Generally a minimum of 300 seconds but some will specify 350 seconds.
Options may include: 
FN minimum 300 cargo composite 
FN 300 sublot average 
FN 300, no sublot under 300

Cleanliness/Purity-Dockage
Foreign material and shrunken and broken kernels are the three major components impacting the cleanliness or purity of a sample. Dockage is not included as a grading parameter and needs to be specified separately. If you want tighter specifications for foreign material and shrunken and broken kernels, than the limits defined by the grade, then you also need to add those specifications to the contract. 

Dockage options include: 
Maximum dockage 
Maximum dockage, all deductible from contract weight 
Maximum dockage, all deductible with reimbursement for freight and insurance on dockage 
Maximum dockage, with cash discount applying above a certain level

Contract Specification Basics 
Buyers need to be aware of actual production quantities and qualities when setting contract specifications for durum. Durum production is concentrated to a smaller geographical area than other classes of U.S. wheat, which puts the crop at an increased risk from adverse weather. There is no good substitute for durum in the production of premium pasta, so the market is highly sensitive to changes in quality from year-to-year. Price premiums and discounts for quality factors, such as vitreous kernel content, test weight, and total defects can be significant.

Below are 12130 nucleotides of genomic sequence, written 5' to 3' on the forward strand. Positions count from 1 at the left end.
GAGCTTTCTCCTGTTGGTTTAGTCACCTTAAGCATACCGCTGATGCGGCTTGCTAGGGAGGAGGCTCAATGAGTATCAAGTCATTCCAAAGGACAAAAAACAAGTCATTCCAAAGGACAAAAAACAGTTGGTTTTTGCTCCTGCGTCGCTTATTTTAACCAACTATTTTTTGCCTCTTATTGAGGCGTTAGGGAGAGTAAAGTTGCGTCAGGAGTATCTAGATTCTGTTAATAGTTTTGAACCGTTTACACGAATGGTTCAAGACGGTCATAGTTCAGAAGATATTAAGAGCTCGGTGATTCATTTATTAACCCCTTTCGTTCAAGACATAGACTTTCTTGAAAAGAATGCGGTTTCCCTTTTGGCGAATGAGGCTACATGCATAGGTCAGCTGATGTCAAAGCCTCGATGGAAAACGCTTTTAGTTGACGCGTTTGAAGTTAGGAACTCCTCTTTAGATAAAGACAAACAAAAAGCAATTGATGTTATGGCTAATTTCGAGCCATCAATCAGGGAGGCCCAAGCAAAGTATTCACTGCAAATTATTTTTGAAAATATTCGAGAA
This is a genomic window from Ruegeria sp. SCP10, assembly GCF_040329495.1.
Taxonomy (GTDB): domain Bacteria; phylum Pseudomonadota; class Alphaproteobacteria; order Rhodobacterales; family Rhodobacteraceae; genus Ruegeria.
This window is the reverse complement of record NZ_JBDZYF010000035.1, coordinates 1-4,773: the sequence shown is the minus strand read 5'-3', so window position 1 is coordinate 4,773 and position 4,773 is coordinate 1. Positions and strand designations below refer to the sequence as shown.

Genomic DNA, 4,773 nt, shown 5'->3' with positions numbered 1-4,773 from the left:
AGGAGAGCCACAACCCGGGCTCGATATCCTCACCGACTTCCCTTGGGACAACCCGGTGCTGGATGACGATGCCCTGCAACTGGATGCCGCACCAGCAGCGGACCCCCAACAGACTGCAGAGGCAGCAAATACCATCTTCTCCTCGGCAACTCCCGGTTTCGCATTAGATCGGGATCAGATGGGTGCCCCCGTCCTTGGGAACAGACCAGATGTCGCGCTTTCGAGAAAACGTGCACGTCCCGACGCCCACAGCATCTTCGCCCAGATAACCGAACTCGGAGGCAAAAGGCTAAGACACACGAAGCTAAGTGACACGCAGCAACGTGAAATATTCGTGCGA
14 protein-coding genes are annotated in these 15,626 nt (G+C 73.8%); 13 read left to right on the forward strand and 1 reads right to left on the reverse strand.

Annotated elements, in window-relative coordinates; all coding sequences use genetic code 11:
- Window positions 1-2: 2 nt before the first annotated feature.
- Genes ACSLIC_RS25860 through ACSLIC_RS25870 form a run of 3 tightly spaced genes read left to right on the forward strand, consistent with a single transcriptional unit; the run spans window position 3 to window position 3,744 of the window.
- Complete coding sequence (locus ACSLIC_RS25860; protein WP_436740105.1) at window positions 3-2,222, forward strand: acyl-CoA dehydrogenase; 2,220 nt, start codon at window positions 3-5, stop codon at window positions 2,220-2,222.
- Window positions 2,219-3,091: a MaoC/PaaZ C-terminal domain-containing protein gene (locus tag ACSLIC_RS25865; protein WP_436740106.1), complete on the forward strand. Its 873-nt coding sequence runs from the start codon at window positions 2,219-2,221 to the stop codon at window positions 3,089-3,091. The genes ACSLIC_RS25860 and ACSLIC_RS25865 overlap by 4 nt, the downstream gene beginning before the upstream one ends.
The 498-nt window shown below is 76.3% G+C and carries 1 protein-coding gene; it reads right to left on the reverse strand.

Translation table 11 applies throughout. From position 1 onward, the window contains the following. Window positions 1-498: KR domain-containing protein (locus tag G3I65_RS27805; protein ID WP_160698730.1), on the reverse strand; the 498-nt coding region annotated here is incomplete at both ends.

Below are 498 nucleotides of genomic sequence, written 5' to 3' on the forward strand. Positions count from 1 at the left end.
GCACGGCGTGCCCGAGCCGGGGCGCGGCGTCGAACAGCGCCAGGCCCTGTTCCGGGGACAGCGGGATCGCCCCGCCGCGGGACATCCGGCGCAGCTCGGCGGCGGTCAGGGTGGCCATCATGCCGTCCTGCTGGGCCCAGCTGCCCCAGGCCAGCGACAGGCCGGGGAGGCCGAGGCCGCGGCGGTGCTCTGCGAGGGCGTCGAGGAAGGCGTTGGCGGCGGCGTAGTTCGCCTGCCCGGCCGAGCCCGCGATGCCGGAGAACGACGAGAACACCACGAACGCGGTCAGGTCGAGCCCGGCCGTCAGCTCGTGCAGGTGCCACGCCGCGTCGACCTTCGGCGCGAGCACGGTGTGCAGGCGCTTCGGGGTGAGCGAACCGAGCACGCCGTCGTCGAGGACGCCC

If premium, durum pasta is the end-use desired, then you may wish to use tighter specifications for vitreous kernel levels, falling number, test weight and total defects. On the other hand, if total extraction is more important than semolina extraction, and a bright, yellow color is not vital , you may be able to obtain a lower price by using more relaxed specifications. 

Examples of specifications which may be used:

Rigorous Specifications 
U.S. grade No. 1, minimum 85% hard vitreous kernels 
Moisture, maximum 12% 
Maximum shrunken and broken kernels 1.0% 
Falling number 325, no sublot below 300 seconds 
Protein, minimum 13.5%, no sublot below 13.2% ( 12% moisture basis) 
Dockage, maximum 0.7%, all deductible from contract weight with reimbursement for freight and insurance on dockage

Relaxed Specifications
U.S. grade No. 2, Hard Amber Durum (HAD) or better 
Damaged Kernel content, maximum 3% 
Sprouted Kernels, maximum 0.5% 
Moisture, maximum 13.0% 
Falling number, 250 average, no sublot below 225 seconds 
Protein, minimum 13.2% average (12% moisture basis) 
Dockage, maximum 1% average, all deductible